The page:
Use of total lymphocyte count (TLC) for monitoring response to antiretroviral therapy

CD4 cell count and CD4 cell percentage are key markers for determining disease progression and risk for opportunistic infection in HIV-infected patients.

These markers are of greatest use in treating the asymptomatic patient, in whom disease stage is more difficult to assess clinically and for whom laboratory measurements serve as guidelines for the initiation of therapy and opportunistic-infection prophylaxis.

However, providers in resource-constrained settings may not have access to this laboratory measurement or its cost may be prohibitive, resulting in the need for an alternative, surrogate marker. Given the decreasing costs and increased availability of antiretroviral therapy (ART) in the developing world, this is an issue of critical and increasing importance.

A number of previous studies indicate that the total lymphocyte count (TLC) may be useful as a surrogate marker of immune status in certain settings. However, controversy regarding the utility of the TLC remains.

A variety of recent small studies have sought to determine the utility of the TLC in predicting the stage of HIV disease. The majority of these studies indicate a positive correlation between TLC and CD4 cell count, although the specific data on correlation coefficients, sensitivity, specificity, and positive predictive value (PPV) have been mixed. In addition, the patient populations examined, parameters measured, and methods used for statistical analysis vary widely among the different studies.

TLC may have a role both in decisions about the initiation of ART and in the monitoring of immunologic response to ART in resource-constrained settings. There has been a wide range of findings in published studies, many of which have included small numbers of patients.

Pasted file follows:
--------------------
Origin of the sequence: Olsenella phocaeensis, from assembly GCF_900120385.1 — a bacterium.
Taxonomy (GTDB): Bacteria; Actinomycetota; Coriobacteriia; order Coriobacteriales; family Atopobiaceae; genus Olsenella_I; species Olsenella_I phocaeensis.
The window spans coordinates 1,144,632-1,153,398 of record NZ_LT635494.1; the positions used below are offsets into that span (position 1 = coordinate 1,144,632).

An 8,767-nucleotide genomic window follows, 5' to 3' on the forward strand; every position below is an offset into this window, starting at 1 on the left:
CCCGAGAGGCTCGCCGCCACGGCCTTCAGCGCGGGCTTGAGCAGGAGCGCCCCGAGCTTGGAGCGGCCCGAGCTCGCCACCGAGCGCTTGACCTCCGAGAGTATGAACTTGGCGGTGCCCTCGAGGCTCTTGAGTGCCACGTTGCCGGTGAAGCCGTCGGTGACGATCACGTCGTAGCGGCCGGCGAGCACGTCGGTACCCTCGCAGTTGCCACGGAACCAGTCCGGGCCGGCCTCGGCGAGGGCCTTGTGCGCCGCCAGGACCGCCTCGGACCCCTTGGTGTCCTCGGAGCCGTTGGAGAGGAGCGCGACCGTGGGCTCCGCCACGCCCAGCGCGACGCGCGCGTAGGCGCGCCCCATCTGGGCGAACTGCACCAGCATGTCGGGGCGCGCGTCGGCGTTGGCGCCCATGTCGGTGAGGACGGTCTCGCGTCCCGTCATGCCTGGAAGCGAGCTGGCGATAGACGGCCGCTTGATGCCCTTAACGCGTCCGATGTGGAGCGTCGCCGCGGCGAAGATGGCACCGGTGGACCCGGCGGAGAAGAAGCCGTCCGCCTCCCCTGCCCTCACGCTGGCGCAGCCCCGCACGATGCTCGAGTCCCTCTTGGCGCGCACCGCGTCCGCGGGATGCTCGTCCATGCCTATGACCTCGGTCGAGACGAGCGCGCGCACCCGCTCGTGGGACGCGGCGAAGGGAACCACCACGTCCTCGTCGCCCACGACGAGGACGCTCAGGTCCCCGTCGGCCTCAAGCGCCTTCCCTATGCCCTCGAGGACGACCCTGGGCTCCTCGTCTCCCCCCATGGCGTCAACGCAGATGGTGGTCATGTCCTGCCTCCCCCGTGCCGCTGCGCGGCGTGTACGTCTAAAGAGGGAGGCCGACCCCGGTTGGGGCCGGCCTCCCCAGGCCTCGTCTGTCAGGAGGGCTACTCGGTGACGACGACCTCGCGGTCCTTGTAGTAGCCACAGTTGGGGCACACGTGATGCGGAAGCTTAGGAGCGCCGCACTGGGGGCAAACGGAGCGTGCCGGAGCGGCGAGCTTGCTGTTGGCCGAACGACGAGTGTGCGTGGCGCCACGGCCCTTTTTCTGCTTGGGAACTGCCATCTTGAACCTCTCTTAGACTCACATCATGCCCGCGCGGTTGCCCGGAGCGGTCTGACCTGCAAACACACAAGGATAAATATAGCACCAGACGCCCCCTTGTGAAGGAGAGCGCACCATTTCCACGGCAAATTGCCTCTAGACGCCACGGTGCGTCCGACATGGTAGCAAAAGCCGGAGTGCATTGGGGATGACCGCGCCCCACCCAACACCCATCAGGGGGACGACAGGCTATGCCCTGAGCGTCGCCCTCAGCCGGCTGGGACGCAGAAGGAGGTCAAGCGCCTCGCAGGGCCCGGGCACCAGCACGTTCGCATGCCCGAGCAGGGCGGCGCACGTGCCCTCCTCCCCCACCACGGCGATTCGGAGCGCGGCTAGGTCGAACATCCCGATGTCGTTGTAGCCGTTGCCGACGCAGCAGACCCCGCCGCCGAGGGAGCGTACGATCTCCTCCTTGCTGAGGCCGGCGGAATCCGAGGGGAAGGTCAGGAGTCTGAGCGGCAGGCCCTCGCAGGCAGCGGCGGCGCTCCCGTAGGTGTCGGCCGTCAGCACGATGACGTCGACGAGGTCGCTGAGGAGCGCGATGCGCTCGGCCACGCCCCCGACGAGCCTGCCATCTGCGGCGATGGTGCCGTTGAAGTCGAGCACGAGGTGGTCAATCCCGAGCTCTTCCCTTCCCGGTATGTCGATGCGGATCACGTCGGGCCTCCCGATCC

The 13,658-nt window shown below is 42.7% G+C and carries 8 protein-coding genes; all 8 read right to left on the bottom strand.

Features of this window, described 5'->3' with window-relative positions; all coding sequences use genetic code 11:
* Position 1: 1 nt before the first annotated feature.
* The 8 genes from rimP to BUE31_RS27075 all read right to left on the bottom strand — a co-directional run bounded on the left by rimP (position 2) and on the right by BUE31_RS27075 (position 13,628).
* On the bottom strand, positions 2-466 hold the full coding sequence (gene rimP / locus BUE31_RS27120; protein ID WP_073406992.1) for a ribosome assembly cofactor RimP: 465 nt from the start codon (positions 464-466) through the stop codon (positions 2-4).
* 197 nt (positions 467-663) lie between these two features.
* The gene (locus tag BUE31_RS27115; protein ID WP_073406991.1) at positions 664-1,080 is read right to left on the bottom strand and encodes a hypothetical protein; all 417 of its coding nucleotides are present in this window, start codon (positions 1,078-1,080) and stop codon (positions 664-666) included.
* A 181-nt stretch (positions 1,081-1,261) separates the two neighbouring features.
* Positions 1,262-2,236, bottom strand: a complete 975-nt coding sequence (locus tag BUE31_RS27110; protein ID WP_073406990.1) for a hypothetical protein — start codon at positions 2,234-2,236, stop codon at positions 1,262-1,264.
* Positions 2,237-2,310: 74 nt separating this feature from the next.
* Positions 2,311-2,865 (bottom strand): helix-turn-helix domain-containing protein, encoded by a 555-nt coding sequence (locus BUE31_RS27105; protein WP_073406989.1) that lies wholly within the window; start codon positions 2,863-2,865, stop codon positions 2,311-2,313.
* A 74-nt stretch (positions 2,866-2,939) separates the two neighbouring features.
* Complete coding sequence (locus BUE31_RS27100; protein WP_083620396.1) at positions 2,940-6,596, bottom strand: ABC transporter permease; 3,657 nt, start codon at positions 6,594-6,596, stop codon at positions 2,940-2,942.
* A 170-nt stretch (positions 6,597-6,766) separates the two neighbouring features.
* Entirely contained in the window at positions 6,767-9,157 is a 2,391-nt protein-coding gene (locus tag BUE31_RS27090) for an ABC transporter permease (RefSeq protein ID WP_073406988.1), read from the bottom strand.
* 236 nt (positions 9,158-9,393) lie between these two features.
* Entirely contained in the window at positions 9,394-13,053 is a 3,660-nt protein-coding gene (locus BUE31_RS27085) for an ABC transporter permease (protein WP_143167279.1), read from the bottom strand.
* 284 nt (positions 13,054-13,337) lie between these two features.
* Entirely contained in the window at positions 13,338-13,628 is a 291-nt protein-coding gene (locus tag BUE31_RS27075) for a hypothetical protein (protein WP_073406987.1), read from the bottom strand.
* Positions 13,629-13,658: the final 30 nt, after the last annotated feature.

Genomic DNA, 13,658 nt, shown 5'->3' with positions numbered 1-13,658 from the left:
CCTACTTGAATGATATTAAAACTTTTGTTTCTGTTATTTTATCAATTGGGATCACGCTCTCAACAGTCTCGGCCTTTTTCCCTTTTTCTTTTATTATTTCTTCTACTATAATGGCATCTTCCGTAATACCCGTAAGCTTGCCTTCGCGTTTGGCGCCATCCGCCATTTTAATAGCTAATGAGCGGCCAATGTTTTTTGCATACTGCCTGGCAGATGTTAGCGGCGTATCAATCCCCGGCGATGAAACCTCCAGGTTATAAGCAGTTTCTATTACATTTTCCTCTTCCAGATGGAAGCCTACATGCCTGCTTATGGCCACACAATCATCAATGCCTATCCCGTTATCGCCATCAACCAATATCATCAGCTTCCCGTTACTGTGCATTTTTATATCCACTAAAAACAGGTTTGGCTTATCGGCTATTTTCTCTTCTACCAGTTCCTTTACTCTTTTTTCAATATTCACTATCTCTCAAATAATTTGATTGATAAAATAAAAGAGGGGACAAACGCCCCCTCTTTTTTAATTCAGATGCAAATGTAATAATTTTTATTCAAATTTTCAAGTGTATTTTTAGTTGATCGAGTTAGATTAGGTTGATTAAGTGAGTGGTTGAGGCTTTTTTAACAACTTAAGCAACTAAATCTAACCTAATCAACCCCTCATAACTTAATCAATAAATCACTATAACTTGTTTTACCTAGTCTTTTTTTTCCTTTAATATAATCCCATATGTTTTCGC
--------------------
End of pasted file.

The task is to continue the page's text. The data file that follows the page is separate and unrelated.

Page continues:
To summarise, a total of 15,102 patients enrolled in 15 different studies have been followed up to determine the ability of the TLC to predict the CD4 cell count and HIV disease stage. Eleven of these studies (which included a total of 11,713 patients) contained data that, overall, indicated support for the predictive ability of the TLC, whereas four have concluded that the TLC was not a reliable predictor of the CD4 cell count.

In contrast, only three different studies, with a total of more than 440 patients, have attempted to evaluate the use of TLC in monitoring the response to ART. All of these studies have produced data that, overall, support the use of TLC as a surrogate marker for CD4 cell count in monitoring patients receiving ART.

The authors conclude, “More convenient and less expensive technologies are needed as alternatives to currently available CD4 cell assays in resource-limited settings. Political pressure has been successful in reducing the cost of ART, and it needs to be extended to advocacy for reducing the cost of determining HIV disease stage and monitoring therapeutic outcomes.”


Schreibman T, Friedland G. Use of total lymphocyte count for monitoring response to antiretroviral therapy. Clinical Infectious Diseases 38:257-262. January 15, 2004.

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